Biliopancreatic Diversion with Duodenal Switch
What’s Involved With Biliopancreatic Diversion/Duodenal Switch Surgery?
Biliopancreatic diversion with duodenal switch is a two-part surgical weight loss treatment that combines elements of both a sleeve gastrectomy and a gastric bypass. It involves the removal of approximately half (50 percent) of the stomach volume, and bypassing of approximately three-quarters of the small intestine (75 percent).
The first part of the small intestine (the duodenum) is disconnected then reattached to the end (distal) of the small intestine. As a result, when the patient eats food passes directly through the newly-created stomach into the last section of the small intestine. Following BPD-DS, patients experience significant changes in the capacity of their stomach and their metabolic functioning.
How Does Biliopancreatic Diversion/Duodenal Switch Promote Weight Loss?
Because this procedure dramatically reduces the capacity of the stomach, patients feel fuller on much less food than they did prior to the surgery, resulting in a significant reduction in caloric intake.
The anatomical changes resulting from a biliopancreatic diversion with duodenal switch also reduce dietary fat absorption by up to 70 percent. The hormones in the gut and blood sugar fluctuations that trigger feelings of hunger and fullness are impacted, which helps patients manage their food intake without feeling deprived.
Do I Qualify For Biliopancreatic Diversion Surgery?
Biliopancreatic diversion surgery is an invasive weight loss treatment for people who have a body mass index (BMI) of 50 or higher.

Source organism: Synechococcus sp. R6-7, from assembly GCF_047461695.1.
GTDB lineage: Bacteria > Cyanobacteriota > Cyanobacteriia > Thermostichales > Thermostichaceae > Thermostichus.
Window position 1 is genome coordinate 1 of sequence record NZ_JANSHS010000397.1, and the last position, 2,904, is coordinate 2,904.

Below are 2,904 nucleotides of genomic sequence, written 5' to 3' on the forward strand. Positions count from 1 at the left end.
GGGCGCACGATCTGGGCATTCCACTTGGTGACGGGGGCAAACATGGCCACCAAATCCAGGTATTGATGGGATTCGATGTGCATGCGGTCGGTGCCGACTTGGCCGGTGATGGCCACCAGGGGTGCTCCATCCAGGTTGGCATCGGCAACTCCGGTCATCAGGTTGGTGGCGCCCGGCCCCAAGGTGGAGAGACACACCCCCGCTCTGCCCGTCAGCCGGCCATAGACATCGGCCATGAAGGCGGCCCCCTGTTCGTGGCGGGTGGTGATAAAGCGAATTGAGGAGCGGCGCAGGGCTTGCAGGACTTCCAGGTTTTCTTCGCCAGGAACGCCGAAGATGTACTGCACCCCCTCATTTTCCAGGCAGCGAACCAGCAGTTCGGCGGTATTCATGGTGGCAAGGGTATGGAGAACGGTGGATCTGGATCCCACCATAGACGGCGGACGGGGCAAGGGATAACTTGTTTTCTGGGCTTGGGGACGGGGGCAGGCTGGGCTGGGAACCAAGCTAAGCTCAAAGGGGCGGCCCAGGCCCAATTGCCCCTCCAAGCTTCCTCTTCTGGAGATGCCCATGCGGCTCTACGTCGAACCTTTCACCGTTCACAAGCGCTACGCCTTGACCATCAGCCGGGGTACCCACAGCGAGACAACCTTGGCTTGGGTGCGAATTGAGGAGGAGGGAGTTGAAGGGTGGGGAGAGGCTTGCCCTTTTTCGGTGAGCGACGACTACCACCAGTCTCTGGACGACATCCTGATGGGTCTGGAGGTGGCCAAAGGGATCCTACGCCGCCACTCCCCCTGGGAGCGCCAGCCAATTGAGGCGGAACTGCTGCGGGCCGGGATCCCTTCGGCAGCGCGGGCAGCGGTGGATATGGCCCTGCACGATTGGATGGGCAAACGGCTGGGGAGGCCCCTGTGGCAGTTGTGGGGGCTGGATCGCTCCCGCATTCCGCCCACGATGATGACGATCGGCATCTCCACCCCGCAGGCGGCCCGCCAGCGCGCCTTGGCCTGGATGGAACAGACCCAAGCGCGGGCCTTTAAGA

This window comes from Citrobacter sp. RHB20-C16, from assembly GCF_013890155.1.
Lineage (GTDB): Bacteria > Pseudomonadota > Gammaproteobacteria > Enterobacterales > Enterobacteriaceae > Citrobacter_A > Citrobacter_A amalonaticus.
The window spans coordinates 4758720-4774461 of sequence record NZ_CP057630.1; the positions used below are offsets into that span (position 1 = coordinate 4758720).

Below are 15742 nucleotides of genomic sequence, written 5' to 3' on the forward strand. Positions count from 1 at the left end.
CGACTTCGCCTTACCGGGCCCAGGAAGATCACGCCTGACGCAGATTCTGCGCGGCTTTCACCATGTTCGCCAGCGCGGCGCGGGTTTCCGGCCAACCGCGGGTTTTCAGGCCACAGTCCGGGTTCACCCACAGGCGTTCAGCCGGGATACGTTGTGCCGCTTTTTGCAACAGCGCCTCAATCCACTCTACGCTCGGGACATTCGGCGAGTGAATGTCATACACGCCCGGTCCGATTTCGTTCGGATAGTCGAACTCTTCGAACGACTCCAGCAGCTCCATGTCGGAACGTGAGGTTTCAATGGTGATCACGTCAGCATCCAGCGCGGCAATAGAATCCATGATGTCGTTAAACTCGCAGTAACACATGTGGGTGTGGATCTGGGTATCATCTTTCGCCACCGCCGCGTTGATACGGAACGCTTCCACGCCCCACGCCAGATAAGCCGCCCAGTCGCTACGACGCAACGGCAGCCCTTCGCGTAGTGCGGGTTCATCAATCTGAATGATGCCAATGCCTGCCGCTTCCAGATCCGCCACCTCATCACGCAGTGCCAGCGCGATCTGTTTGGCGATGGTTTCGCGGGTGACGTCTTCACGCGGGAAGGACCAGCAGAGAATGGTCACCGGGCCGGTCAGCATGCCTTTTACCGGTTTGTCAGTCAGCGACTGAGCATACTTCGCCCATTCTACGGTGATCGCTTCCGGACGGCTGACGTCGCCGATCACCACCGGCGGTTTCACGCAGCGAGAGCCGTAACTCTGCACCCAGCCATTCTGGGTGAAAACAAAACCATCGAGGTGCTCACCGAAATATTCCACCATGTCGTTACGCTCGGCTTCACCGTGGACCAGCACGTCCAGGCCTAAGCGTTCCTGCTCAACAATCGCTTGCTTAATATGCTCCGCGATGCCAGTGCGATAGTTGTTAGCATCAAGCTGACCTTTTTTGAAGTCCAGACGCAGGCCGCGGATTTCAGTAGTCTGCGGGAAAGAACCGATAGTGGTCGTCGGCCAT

Biliopancreatic diversion with duodenal switch is considered to be a high-risk operation due in part to the fact that it is only performed on people who are classified as ‘super-obese’, and therefore tend to have comorbid conditions that can increase their chances of experiencing post-operative complications.
BPD-DS surgery leads to the greatest average weight loss among all the types of bariatric procedures currently offered; most patients who undergo a biliopancreatic diversion lose about 70 percent of their excess weight within 24 months of the procedure.
Researchers have recently discovered a positive link between biliopancreatic diversion surgery and a notable reduction in the symptoms of type-2 diabetes. Many BPD-DS patients have reported a complete remission of their type-2 diabetes within the first 5 years following their biliopancreatic diversion surgery.
Can A Biliopancreatic Diversion Be Reversed?
Due to the anatomical changes made during surgery, a biliopancreatic diversion cannot be reversed, however, it can be modified using laparoscopic surgical techniques.
When Is A Biliopancreatic Diversion Revision Needed?
While the vast majority of patients who have a biliopancreatic diversion will never need additional surgery, in some cases excessive side effects such as severe gastric distress or failure to lose sufficient weight need to be treated with a revision surgery.
Here at Fresno Bariatrics, our team of skilled bariatric surgeons specialize in biliopancreatic revision procedures using minimally-invasive techniques and cutting-edge surgical tools to help improve patient outcomes.